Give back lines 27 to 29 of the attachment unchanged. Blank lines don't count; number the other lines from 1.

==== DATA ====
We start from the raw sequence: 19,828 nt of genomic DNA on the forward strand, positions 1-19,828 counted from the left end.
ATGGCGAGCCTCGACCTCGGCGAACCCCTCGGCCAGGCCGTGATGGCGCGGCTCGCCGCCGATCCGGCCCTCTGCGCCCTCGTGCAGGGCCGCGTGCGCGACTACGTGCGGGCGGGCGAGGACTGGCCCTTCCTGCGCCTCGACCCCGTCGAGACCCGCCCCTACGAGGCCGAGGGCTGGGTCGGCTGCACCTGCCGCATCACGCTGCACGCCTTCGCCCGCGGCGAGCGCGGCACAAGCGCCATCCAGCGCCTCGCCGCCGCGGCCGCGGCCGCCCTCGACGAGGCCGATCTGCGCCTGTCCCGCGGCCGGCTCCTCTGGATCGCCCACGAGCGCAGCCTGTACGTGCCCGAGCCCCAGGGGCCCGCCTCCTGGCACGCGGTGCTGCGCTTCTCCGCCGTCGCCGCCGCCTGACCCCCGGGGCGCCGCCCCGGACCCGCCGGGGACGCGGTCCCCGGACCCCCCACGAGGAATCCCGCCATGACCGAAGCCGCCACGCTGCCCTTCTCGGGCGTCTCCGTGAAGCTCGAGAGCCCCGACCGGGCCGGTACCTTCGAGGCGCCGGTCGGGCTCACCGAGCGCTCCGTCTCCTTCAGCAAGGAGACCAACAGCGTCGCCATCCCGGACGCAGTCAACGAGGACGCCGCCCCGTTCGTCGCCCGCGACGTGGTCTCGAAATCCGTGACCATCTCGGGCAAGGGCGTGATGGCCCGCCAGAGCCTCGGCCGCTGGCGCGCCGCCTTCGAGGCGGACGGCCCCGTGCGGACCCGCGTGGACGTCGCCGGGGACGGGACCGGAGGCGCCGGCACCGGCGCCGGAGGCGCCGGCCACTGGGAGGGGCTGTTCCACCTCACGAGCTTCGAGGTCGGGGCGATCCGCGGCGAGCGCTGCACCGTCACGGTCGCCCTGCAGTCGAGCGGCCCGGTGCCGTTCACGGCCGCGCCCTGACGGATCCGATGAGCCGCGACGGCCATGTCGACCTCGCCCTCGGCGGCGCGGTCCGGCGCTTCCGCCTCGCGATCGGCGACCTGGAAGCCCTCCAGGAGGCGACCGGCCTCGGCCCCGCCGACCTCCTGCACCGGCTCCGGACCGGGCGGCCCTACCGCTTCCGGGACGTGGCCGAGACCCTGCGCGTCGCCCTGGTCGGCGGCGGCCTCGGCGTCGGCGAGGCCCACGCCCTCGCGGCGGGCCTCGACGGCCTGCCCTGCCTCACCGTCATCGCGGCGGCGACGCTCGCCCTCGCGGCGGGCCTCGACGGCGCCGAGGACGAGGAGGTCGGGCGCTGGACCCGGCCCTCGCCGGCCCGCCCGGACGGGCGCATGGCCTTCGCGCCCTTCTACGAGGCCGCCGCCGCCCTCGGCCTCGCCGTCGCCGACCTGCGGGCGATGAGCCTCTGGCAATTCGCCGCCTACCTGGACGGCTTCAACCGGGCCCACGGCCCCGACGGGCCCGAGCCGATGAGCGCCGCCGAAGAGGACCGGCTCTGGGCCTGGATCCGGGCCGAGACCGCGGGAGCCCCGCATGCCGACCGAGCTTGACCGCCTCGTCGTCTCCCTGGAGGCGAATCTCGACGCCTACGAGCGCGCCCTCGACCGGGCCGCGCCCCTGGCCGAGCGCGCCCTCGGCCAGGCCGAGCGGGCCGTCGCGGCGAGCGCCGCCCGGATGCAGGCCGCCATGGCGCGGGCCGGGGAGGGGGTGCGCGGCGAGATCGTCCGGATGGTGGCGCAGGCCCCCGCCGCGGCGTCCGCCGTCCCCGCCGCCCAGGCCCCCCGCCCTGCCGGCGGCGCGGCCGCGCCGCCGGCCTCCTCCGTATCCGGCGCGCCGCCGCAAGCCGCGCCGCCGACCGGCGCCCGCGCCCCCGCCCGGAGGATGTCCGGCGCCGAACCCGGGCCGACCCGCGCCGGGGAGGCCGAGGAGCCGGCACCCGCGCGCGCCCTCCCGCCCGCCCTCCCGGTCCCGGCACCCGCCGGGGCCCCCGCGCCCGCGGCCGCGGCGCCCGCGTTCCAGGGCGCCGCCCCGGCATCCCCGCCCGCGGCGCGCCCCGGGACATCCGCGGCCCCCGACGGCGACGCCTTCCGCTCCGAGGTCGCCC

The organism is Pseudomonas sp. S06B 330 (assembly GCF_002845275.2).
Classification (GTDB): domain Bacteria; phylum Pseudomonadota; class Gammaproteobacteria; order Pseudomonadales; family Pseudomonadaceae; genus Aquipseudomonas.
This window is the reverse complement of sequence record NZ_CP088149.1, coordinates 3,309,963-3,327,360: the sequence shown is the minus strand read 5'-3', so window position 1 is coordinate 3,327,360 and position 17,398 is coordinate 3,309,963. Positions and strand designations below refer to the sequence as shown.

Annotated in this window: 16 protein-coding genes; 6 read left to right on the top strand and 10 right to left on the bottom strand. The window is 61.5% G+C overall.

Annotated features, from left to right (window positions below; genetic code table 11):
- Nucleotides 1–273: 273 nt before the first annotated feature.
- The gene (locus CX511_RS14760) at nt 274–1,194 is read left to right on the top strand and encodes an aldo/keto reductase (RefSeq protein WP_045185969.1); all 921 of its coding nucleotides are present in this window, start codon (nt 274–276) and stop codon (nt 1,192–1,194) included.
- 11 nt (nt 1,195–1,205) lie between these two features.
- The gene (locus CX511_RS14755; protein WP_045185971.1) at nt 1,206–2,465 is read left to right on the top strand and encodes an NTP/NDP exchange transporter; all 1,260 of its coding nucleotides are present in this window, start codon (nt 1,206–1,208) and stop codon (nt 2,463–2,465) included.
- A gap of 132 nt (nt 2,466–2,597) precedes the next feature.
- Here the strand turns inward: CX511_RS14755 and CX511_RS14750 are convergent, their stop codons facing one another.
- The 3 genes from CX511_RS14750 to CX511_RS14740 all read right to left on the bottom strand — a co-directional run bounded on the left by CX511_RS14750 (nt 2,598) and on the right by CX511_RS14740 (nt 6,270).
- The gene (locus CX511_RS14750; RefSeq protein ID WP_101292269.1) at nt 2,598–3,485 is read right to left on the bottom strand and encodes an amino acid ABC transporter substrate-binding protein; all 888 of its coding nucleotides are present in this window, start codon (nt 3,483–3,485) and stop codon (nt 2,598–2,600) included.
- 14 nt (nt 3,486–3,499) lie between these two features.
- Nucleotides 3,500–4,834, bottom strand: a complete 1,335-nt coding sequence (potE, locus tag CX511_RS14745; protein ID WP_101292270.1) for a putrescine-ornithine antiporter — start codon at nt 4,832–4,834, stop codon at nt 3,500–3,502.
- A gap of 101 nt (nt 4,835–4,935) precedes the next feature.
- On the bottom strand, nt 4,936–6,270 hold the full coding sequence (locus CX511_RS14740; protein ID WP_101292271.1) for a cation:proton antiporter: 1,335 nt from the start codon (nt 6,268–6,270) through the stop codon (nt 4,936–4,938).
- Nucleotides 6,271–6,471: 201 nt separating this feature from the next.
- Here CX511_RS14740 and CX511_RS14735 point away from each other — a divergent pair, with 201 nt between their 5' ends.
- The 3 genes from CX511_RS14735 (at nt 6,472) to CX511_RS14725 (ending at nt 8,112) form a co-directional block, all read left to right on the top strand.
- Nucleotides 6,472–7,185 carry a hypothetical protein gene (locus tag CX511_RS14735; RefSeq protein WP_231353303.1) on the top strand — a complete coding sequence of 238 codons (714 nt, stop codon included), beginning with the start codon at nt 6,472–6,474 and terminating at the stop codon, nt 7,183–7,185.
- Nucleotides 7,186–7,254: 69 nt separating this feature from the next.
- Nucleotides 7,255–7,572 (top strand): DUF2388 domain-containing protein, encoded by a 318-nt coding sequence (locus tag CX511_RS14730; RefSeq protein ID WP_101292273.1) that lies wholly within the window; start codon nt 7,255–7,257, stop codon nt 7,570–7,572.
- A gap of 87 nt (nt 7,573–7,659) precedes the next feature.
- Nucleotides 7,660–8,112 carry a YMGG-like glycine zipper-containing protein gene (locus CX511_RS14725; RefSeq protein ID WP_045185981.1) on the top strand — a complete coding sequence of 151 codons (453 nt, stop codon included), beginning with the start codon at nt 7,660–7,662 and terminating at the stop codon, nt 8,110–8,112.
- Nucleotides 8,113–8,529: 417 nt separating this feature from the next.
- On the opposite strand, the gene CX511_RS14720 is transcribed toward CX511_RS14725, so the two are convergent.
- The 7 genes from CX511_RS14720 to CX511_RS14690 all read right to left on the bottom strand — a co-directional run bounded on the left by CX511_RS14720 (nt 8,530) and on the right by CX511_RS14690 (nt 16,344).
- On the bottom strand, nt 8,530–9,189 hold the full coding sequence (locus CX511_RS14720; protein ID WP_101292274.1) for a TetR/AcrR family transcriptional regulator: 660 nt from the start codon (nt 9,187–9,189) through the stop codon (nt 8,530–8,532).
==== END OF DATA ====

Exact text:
- Nucleotides 7,660–8,112 carry a YMGG-like glycine zipper-containing protein gene (locus CX511_RS14725; RefSeq protein ID WP_045185981.1) on the top strand — a complete coding sequence of 151 codons (453 nt, stop codon included), beginning with the start codon at nt 7,660–7,662 and terminating at the stop codon, nt 8,110–8,112.
- Nucleotides 8,113–8,529: 417 nt separating this feature from the next.
- On the opposite strand, the gene CX511_RS14720 is transcribed toward CX511_RS14725, so the two are convergent.